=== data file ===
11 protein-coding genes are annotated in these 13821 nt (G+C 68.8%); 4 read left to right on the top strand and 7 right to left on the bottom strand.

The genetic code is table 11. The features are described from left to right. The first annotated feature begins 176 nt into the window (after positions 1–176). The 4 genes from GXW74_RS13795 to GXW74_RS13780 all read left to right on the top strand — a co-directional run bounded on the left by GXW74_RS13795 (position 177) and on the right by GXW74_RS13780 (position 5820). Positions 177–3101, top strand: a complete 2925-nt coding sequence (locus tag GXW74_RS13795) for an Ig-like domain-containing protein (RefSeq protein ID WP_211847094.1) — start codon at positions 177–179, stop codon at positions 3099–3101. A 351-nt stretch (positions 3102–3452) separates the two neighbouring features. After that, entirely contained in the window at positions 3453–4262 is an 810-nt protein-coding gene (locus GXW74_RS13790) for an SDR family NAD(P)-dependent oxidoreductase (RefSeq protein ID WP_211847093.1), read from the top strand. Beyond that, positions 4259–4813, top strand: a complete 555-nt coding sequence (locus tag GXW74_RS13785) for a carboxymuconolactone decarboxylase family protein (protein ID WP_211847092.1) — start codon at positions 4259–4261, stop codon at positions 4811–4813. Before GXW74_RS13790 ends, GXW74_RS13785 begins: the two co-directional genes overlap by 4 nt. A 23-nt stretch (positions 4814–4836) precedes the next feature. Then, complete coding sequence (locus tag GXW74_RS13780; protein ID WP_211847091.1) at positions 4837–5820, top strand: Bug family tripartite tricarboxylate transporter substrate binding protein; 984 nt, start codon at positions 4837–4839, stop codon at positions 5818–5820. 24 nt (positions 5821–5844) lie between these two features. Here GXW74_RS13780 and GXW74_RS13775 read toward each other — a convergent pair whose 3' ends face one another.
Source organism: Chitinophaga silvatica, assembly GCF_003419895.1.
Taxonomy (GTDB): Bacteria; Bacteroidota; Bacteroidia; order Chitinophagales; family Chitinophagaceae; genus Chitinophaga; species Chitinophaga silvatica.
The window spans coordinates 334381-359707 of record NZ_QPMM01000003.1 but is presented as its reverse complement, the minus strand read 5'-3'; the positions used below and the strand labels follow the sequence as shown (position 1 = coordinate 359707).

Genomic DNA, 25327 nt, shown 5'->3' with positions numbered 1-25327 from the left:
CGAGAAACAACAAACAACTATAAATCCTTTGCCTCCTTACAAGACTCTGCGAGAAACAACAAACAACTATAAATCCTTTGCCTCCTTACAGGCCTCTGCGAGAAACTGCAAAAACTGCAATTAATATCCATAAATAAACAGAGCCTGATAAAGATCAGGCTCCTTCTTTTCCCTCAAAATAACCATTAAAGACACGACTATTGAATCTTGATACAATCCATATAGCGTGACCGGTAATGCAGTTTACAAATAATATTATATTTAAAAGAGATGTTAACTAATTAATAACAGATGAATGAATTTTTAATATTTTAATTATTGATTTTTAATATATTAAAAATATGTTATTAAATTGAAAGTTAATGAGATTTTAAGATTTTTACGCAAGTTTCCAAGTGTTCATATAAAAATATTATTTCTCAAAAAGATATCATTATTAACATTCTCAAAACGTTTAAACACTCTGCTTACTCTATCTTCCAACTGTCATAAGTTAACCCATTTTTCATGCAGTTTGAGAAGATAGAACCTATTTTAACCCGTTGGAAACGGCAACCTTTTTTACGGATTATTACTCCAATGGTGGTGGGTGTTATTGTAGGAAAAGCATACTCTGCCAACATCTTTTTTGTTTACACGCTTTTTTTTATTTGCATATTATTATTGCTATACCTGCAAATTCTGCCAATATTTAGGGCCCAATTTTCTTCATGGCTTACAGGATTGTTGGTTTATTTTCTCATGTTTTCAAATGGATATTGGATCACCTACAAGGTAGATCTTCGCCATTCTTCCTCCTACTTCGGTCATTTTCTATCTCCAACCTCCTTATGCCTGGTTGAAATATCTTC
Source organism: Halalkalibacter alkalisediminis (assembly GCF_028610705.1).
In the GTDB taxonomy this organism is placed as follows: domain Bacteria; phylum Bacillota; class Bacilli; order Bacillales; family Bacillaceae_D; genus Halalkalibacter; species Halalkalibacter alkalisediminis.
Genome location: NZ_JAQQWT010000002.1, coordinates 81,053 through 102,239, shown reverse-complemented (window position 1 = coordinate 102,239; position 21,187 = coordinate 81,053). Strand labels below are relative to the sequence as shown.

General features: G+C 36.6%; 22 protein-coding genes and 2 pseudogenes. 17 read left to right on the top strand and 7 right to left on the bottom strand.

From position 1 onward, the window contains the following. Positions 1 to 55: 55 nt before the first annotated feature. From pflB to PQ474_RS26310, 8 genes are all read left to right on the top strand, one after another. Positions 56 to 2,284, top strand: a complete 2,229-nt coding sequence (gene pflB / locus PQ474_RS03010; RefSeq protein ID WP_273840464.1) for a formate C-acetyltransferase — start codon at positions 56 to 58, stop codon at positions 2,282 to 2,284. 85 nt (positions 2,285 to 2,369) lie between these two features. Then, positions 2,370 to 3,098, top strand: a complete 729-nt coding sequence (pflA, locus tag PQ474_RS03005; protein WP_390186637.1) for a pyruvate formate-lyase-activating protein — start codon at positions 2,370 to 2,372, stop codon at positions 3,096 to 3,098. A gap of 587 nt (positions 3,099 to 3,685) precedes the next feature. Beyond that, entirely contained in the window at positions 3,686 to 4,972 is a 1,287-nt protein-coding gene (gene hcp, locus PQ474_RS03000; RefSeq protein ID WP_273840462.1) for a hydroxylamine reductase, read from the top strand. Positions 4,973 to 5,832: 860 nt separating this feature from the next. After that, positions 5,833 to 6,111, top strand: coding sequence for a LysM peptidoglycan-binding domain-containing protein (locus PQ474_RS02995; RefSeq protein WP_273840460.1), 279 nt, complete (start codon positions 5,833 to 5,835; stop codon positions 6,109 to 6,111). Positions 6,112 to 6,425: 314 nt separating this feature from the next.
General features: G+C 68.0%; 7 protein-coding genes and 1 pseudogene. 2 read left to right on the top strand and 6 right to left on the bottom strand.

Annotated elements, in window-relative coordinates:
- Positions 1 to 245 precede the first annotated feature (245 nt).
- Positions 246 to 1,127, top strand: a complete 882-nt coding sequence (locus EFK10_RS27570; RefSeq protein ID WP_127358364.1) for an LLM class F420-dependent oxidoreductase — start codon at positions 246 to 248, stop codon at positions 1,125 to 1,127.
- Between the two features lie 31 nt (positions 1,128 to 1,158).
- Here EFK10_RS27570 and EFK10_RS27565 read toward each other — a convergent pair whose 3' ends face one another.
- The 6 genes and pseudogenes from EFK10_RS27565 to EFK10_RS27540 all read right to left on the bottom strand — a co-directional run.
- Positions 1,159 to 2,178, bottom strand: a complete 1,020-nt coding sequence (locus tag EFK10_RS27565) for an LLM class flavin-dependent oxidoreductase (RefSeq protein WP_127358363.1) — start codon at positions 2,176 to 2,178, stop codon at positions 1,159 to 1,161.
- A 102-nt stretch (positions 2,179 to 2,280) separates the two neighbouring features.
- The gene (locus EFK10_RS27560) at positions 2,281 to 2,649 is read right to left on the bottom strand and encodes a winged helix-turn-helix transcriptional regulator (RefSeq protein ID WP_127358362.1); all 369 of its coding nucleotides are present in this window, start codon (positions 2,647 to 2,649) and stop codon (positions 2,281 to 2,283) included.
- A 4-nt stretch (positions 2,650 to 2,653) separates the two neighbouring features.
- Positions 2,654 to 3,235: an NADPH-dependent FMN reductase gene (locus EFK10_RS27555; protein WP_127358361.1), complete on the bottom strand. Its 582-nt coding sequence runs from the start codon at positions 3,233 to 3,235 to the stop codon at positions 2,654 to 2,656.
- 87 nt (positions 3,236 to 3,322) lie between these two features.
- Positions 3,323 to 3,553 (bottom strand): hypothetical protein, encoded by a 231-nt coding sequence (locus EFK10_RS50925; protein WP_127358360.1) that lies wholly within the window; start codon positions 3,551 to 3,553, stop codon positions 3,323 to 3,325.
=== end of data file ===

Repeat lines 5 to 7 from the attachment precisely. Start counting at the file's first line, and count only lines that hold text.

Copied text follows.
The window spans coordinates 334381-359707 of record NZ_QPMM01000003.1 but is presented as its reverse complement, the minus strand read 5'-3'; the positions used below and the strand labels follow the sequence as shown (position 1 = coordinate 359707).

Genomic DNA, 25327 nt, shown 5'->3' with positions numbered 1-25327 from the left:
CGAGAAACAACAAACAACTATAAATCCTTTGCCTCCTTACAAGACTCTGCGAGAAACAACAAACAACTATAAATCCTTTGCCTCCTTACAGGCCTCTGCGAGAAACTGCAAAAACTGCAATTAATATCCATAAATAAACAGAGCCTGATAAAGATCAGGCTCCTTCTTTTCCCTCAAAATAACCATTAAAGACACGACTATTGAATCTTGATACAATCCATATAGCGTGACCGGTAATGCAGTTTACAAATAATATTATATTTAAAAGAGATGTTAACTAATTAATAACAGATGAATGAATTTTTAATATTTTAATTATTGATTTTTAATATATTAAAAATATGTTATTAAATTGAAAGTTAATGAGATTTTAAGATTTTTACGCAAGTTTCCAAGTGTTCATATAAAAATATTATTTCTCAAAAAGATATCATTATTAACATTCTCAAAACGTTTAAACACTCTGCTTACTCTATCTTCCAACTGTCATAAGTTAACCCATTTTTCATGCAGTTTGAGAAGATAGAACCTATTTTAACCCGTTGGAAACGGCAACCTTTTTTACGGATTATTACTCCAATGGTGGTGGGTGTTATTGTAGGAAAAGCATACTCTGCCAACATCTTTTTTGTTTACACGCTTTTTTTTATTTGCATATTATTATTGCTATACCTGCAAATTCTGCCAATATTTAGGGCCCAATTTTCTTCATGGCTTACAGGATTGTTGGTTTATTTTCTCATGTTTTCAAATGGATATTGGATCACCTACAAGGTAGATCTTCGCCATTCTTCCTCCTACTTCGGTCATTTTCTATCTCCAACCTCCTTATGCCTGGTTGAAATATCTTC